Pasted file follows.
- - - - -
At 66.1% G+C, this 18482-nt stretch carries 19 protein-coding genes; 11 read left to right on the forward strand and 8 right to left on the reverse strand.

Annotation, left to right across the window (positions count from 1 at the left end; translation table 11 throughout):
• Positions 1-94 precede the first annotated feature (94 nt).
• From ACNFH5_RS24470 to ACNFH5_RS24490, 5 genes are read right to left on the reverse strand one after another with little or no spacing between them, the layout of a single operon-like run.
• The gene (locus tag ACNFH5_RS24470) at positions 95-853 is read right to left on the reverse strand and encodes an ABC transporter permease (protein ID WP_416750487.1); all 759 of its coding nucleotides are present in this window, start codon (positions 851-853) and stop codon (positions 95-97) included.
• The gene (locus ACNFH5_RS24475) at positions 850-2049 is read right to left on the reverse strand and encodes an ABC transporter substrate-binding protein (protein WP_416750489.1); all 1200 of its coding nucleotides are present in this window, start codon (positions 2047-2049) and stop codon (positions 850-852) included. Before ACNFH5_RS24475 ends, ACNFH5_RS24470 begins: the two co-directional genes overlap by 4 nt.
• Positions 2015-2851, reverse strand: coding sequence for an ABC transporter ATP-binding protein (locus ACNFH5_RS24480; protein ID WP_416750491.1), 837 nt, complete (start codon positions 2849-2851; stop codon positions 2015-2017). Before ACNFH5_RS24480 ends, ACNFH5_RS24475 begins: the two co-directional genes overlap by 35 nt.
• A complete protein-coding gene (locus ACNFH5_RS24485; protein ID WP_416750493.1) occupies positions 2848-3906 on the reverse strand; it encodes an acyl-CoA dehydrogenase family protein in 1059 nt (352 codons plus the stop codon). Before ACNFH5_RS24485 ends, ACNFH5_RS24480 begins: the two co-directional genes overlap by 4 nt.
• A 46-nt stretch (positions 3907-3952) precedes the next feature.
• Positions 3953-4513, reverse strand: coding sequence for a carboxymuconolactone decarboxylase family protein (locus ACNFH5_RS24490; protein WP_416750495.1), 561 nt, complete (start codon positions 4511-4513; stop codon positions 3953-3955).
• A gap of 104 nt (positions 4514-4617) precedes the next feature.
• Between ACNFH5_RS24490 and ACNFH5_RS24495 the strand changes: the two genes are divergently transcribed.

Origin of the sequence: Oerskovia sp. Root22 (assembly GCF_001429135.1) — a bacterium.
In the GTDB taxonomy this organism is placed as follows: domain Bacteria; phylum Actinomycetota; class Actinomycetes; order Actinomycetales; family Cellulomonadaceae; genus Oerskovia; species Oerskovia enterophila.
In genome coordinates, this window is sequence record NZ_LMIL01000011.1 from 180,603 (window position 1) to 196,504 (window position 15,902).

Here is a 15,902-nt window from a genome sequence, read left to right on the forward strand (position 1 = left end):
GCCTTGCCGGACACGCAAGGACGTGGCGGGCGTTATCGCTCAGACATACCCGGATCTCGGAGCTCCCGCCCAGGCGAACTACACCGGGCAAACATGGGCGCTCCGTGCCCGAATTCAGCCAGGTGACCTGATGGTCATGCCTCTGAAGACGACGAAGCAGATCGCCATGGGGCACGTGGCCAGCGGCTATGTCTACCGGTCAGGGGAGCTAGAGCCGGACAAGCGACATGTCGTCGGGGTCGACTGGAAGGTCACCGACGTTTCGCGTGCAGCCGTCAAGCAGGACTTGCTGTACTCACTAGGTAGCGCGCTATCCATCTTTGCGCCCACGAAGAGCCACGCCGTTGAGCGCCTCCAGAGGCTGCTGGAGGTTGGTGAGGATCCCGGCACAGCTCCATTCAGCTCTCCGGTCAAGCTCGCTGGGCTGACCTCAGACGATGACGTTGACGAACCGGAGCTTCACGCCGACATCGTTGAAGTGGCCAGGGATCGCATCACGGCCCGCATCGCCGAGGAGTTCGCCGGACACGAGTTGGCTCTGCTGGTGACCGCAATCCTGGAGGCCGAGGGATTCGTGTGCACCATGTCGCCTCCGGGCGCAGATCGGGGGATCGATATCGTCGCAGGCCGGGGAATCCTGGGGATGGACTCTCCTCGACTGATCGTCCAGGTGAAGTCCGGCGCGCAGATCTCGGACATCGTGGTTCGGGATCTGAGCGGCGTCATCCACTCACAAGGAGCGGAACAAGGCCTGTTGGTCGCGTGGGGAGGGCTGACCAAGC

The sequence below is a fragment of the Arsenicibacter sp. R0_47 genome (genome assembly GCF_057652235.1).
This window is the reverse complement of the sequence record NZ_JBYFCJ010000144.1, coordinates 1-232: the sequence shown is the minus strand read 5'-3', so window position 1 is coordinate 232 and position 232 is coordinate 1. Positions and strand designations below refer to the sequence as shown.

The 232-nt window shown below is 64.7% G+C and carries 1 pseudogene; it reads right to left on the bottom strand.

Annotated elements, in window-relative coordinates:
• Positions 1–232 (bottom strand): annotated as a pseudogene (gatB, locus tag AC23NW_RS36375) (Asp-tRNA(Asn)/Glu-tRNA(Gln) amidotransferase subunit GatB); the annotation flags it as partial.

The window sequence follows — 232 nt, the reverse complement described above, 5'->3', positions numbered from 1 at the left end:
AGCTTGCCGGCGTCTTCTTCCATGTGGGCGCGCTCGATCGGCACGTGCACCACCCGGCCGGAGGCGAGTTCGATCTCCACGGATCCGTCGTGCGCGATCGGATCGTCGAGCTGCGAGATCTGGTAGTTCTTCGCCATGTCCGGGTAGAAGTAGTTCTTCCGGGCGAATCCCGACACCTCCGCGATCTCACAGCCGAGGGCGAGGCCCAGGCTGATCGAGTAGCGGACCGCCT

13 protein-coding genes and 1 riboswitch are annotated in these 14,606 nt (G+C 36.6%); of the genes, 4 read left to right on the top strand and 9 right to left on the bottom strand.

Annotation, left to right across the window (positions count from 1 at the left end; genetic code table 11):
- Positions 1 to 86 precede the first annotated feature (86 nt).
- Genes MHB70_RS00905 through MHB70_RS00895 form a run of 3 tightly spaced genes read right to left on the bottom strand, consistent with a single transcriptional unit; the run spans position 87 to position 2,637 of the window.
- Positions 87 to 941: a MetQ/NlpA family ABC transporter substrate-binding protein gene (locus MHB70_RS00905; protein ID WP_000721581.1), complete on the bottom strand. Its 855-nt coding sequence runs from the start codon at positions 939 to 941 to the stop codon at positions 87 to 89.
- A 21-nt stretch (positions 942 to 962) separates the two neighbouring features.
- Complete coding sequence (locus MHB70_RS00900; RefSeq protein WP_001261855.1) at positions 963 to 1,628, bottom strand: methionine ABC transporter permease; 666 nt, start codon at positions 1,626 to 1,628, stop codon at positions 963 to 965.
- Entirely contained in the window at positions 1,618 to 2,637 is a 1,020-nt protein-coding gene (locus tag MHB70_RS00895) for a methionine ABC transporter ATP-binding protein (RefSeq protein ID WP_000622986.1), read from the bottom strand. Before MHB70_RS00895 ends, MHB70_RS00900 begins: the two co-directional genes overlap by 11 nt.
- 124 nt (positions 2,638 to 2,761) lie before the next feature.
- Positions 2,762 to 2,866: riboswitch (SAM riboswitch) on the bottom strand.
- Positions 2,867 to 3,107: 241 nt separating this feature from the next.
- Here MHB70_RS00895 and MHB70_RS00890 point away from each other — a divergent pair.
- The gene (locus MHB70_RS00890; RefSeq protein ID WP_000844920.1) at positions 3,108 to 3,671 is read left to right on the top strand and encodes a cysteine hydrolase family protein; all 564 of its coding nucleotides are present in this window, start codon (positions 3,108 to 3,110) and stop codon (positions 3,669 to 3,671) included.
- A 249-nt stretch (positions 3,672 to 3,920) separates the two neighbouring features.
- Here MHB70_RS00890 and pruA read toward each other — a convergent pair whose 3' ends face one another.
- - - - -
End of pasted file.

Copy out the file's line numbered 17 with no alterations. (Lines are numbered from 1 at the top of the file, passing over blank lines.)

GCCTTGCCGGACACGCAAGGACGTGGCGGGCGTTATCGCTCAGACATACCCGGATCTCGGAGCTCCCGCCCAGGCGAACTACACCGGGCAAACATGGGCGCTCCGTGCCCGAATTCAGCCAGGTGACCTGATGGTCATGCCTCTGAAGACGACGAAGCAGATCGCCATGGGGCACGTGGCCAGCGGCTATGTCTACCGGTCAGGGGAGCTAGAGCCGGACAAGCGACATGTCGTCGGGGTCGACTGGAAGGTCACCGACGTTTCGCGTGCAGCCGTCAAGCAGGACTTGCTGTACTCACTAGGTAGCGCGCTATCCATCTTTGCGCCCACGAAGAGCCACGCCGTTGAGCGCCTCCAGAGGCTGCTGGAGGTTGGTGAGGATCCCGGCACAGCTCCATTCAGCTCTCCGGTCAAGCTCGCTGGGCTGACCTCAGACGATGACGTTGACGAACCGGAGCTTCACGCCGACATCGTTGAAGTGGCCAGGGATCGCATCACGGCCCGCATCGCCGAGGAGTTCGCCGGACACGAGTTGGCTCTGCTGGTGACCGCAATCCTGGAGGCCGAGGGATTCGTGTGCACCATGTCGCCTCCGGGCGCAGATCGGGGGATCGATATCGTCGCAGGCCGGGGAATCCTGGGGATGGACTCTCCTCGACTGATCGTCCAGGTGAAGTCCGGCGCGCAGATCTCGGACATCGTGGTTCGGGATCTGAGCGGCGTCATCCACTCACAAGGAGCGGAACAAGGCCTGTTGGTCGCGTGGGGAGGGCTGACCAAGC